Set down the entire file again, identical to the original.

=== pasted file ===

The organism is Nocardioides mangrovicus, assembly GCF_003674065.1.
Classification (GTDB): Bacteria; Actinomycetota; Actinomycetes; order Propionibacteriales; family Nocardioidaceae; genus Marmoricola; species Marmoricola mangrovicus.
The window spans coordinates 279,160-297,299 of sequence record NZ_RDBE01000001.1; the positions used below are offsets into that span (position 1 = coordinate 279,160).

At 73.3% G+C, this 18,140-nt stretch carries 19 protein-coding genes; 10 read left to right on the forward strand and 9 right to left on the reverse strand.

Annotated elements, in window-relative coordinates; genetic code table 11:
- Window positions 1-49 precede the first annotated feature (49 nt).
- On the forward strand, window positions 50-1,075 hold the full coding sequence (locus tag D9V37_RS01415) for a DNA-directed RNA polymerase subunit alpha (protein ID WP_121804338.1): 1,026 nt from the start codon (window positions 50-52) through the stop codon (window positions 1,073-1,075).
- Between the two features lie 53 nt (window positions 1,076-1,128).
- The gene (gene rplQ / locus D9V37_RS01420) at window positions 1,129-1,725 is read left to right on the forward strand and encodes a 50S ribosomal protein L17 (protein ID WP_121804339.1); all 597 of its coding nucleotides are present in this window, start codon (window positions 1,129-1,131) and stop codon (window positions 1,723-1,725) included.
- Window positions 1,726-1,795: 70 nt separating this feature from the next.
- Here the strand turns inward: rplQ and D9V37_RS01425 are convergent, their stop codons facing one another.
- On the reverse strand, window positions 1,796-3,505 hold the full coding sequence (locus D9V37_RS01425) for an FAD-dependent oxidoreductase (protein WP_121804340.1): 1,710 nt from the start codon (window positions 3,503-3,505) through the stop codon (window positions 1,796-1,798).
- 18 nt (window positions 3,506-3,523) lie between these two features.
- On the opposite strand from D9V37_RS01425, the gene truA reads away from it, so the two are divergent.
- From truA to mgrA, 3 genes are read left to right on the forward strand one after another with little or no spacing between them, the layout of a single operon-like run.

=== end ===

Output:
The organism is Nocardioides mangrovicus, assembly GCF_003674065.1.
Classification (GTDB): Bacteria; Actinomycetota; Actinomycetes; order Propionibacteriales; family Nocardioidaceae; genus Marmoricola; species Marmoricola mangrovicus.
The window spans coordinates 279,160-297,299 of sequence record NZ_RDBE01000001.1; the positions used below are offsets into that span (position 1 = coordinate 279,160).

At 73.3% G+C, this 18,140-nt stretch carries 19 protein-coding genes; 10 read left to right on the forward strand and 9 right to left on the reverse strand.

Annotated elements, in window-relative coordinates; genetic code table 11:
- Window positions 1-49 precede the first annotated feature (49 nt).
- On the forward strand, window positions 50-1,075 hold the full coding sequence (locus tag D9V37_RS01415) for a DNA-directed RNA polymerase subunit alpha (protein ID WP_121804338.1): 1,026 nt from the start codon (window positions 50-52) through the stop codon (window positions 1,073-1,075).
- Between the two features lie 53 nt (window positions 1,076-1,128).
- The gene (gene rplQ / locus D9V37_RS01420) at window positions 1,129-1,725 is read left to right on the forward strand and encodes a 50S ribosomal protein L17 (protein ID WP_121804339.1); all 597 of its coding nucleotides are present in this window, start codon (window positions 1,129-1,131) and stop codon (window positions 1,723-1,725) included.
- Window positions 1,726-1,795: 70 nt separating this feature from the next.
- Here the strand turns inward: rplQ and D9V37_RS01425 are convergent, their stop codons facing one another.
- On the reverse strand, window positions 1,796-3,505 hold the full coding sequence (locus D9V37_RS01425) for an FAD-dependent oxidoreductase (protein WP_121804340.1): 1,710 nt from the start codon (window positions 3,503-3,505) through the stop codon (window positions 1,796-1,798).
- 18 nt (window positions 3,506-3,523) lie between these two features.
- On the opposite strand from D9V37_RS01425, the gene truA reads away from it, so the two are divergent.
- From truA to mgrA, 3 genes are read left to right on the forward strand one after another with little or no spacing between them, the layout of a single operon-like run.